So much whining for peers and parents. What about infrastructure? Wait. What did you just say.. I-N-F-R... what? Infrastructure? What colour animal is that? Forget AC, my classrooms didn't have any electricity connection whatsoever! In the boiling summer heat, just imagine sitting under a ceiling made of galvanized metal sheets... OK good that you imagined, I don't need to; been there, experienced that! We used to sit cross legged on the floor till seventh standard, when we got benches finally, they were just for sitting. No arrangement to place your book (basically, "benches", not "desks"). In 10th standard, when finally it looked like we would get desks, suddenly it was decided to give desks only for girls' division. We, boy students, had to go on a strike to get desks for us too! (more on the strike in "the good" part). Did I tell you that for half a year in sixth standard, we were made to sit in a room completely made of galvanized metal sheets, on the outside of whose walls, all the kids would go and pee? A stinky, smelly oven it was! By the way, that reminds me to point out the total non-existence of toilets in my school (back then)!

Library and laboratory? Oh, those two words sound nice. Must be some cool stuff, I won't know. There, apparently, was a one foot high pile of books as our school library. Laboratory equipment were meant as exhibition pieces to be shown to the inspector who comes to school for yearly inspection.

You would be wondering by now, "this school must be having top-notch, best quality teachers then. or else, why would one ever want to be there?" I did have a few very good teachers, that was the exception, not the norm. We had specimen as rare as a science teacher who is confused whether ice-cream is a compound or a mixture. English teacher mispronouncing more than actually speaking and history teacher reading out the textbook in the class. There wasn't a day when I didn't spot and point a mistake in what was being taught in the class, and no, I am not exaggerating. Nothing, nothing at all of what was being taught could be taken for granted to be correct.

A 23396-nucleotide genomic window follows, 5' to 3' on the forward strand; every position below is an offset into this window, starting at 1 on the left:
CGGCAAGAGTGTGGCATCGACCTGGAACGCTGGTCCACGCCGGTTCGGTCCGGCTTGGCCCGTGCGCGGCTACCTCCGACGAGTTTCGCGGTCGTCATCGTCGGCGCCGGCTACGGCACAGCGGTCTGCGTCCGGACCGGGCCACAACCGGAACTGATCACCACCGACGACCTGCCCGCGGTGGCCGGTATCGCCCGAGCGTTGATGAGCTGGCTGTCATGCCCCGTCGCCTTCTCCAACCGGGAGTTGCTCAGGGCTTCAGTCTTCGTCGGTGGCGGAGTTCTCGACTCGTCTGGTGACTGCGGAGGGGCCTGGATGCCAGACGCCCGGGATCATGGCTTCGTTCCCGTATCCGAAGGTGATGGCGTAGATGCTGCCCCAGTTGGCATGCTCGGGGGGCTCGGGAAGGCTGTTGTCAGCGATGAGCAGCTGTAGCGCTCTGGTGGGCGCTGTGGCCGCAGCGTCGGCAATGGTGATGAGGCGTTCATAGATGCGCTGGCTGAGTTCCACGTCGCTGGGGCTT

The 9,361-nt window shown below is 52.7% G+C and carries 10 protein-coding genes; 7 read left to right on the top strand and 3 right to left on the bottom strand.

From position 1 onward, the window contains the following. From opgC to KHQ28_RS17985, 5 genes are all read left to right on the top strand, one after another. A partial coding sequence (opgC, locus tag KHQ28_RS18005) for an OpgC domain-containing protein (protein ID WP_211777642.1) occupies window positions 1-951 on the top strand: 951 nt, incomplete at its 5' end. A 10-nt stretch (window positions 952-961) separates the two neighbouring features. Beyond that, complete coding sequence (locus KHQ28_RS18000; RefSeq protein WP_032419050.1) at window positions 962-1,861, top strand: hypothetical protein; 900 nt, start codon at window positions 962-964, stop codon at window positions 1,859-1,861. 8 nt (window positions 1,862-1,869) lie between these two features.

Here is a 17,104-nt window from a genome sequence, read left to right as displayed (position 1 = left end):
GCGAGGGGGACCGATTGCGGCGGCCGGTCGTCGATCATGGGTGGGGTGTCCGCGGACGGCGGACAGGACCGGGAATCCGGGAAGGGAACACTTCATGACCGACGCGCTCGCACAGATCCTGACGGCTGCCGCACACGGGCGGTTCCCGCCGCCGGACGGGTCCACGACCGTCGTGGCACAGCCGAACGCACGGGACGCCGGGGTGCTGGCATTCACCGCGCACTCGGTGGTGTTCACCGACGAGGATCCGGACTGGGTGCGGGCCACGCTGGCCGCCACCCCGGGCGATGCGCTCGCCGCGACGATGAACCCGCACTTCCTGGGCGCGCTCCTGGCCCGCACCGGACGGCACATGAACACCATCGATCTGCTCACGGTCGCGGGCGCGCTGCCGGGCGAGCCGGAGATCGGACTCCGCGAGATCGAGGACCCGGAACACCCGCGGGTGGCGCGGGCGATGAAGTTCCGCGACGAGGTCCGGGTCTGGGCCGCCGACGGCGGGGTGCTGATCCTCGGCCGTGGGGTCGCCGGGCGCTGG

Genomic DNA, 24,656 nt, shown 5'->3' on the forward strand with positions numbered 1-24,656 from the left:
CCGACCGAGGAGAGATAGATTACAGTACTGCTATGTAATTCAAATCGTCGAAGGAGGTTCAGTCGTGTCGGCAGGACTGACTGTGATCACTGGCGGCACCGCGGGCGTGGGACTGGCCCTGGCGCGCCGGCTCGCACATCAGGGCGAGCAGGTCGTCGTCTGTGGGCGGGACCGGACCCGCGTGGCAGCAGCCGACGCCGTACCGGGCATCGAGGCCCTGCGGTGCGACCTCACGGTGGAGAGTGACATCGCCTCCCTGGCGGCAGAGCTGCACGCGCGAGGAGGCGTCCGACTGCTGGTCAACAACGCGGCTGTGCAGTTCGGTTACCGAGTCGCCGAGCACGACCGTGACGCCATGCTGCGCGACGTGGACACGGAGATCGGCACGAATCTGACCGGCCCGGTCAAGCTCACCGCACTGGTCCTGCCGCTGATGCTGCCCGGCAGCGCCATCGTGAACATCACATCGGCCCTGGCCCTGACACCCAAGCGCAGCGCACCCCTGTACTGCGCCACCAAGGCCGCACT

Topics of discussion
Found some concept very interesting? Sorry Mr. Sujeet you are the only one to do so. Caught a teacher teaching something wrong? You are on your own Mr. Sujeet. All my wishes and prayers of having someone with whom I could discuss studies, someone who liked maths and sciences and not just merely mugged for marks' sake went unanswered. Sometimes, I could strike conversations with people about history and politics, but that was about as good as it could get. Most of the times, in my class, during recesses and lunch time, the topic of the talk would invariably be "girls", don't get too excited, you would puke right away if you heard the kind of vulgar language being used and remarks and comments being passed. Some of you might wonder where those cheapo, eve-teasers come from... I wouldn't have to look any further than my own classroom. People catcalling their own classmates when they passed by the window, a routine sight here!

Yeah! Now we have come to the main point of it all. It seemed like the school was all about politics and not about education. Teachers had their own groups and would indulge in politics for as petty a thing as "who would chair the annual debate competition" While we can't really call it politics, it is more like hooliganism, students were no less. Can you imagine people carrying daggers and brass knuckles to class on a routine basis? Fistfights everyday? Outside goons coming in school and beating up people? Yeah, all this masala was at its best in my school.

The good
The good aspects, ironically, are just offshoots of the bad and ugly aspects! It was a good feeling to top the class all the time and that too with a huge huge margin in marks. It was an ego boost that despite my constant nagging and corrections, I was still "the best student" for almost all the teachers. So much goodwill that I could be rude and arrogant! Once, the class representative wrote down my name for talking in the class or something like that, which I hadn't actually done. When time came to punish the students, I stood up and said "I haven't done it and I won't accept the punishment. Do whatever you can!" If it were anyone else, he would surely have gotten severely caned. I? Nothing. The helpless look on the teacher's face... I still can't forget!